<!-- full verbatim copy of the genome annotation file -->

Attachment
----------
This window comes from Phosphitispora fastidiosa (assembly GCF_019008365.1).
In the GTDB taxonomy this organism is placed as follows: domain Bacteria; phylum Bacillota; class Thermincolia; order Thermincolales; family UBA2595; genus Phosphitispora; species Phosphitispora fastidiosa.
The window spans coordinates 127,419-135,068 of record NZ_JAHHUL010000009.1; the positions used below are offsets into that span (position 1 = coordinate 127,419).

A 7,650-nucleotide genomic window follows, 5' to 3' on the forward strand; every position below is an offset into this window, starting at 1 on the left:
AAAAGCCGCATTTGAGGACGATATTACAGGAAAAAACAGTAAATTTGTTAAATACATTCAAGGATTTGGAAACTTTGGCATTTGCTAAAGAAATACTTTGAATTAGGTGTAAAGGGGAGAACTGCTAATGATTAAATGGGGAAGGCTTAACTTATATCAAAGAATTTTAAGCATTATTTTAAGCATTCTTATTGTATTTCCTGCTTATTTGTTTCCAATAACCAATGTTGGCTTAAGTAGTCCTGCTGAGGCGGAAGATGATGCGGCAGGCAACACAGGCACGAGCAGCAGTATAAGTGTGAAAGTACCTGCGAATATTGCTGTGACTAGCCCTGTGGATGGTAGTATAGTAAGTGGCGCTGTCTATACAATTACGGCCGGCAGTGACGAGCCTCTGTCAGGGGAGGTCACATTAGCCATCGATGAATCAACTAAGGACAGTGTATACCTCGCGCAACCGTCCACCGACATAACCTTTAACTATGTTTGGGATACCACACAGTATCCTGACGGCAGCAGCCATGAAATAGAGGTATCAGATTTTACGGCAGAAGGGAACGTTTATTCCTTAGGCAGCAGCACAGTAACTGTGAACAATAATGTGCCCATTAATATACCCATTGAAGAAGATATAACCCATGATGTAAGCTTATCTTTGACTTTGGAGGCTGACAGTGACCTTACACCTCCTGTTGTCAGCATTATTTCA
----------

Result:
This window comes from Phosphitispora fastidiosa (assembly GCF_019008365.1).
In the GTDB taxonomy this organism is placed as follows: domain Bacteria; phylum Bacillota; class Thermincolia; order Thermincolales; family UBA2595; genus Phosphitispora; species Phosphitispora fastidiosa.
The window spans coordinates 127,419-135,068 of record NZ_JAHHUL010000009.1; the positions used below are offsets into that span (position 1 = coordinate 127,419).

A 7,650-nucleotide genomic window follows, 5' to 3' on the forward strand; every position below is an offset into this window, starting at 1 on the left:
AAAAGCCGCATTTGAGGACGATATTACAGGAAAAAACAGTAAATTTGTTAAATACATTCAAGGATTTGGAAACTTTGGCATTTGCTAAAGAAATACTTTGAATTAGGTGTAAAGGGGAGAACTGCTAATGATTAAATGGGGAAGGCTTAACTTATATCAAAGAATTTTAAGCATTATTTTAAGCATTCTTATTGTATTTCCTGCTTATTTGTTTCCAATAACCAATGTTGGCTTAAGTAGTCCTGCTGAGGCGGAAGATGATGCGGCAGGCAACACAGGCACGAGCAGCAGTATAAGTGTGAAAGTACCTGCGAATATTGCTGTGACTAGCCCTGTGGATGGTAGTATAGTAAGTGGCGCTGTCTATACAATTACGGCCGGCAGTGACGAGCCTCTGTCAGGGGAGGTCACATTAGCCATCGATGAATCAACTAAGGACAGTGTATACCTCGCGCAACCGTCCACCGACATAACCTTTAACTATGTTTGGGATACCACACAGTATCCTGACGGCAGCAGCCATGAAATAGAGGTATCAGATTTTACGGCAGAAGGGAACGTTTATTCCTTAGGCAGCAGCACAGTAACTGTGAACAATAATGTGCCCATTAATATACCCATTGAAGAAGATATAACCCATGATGTAAGCTTATCTTTGACTTTGGAGGCTGACAGTGACCTTACACCTCCTGTTGTCAGCATTATTTCA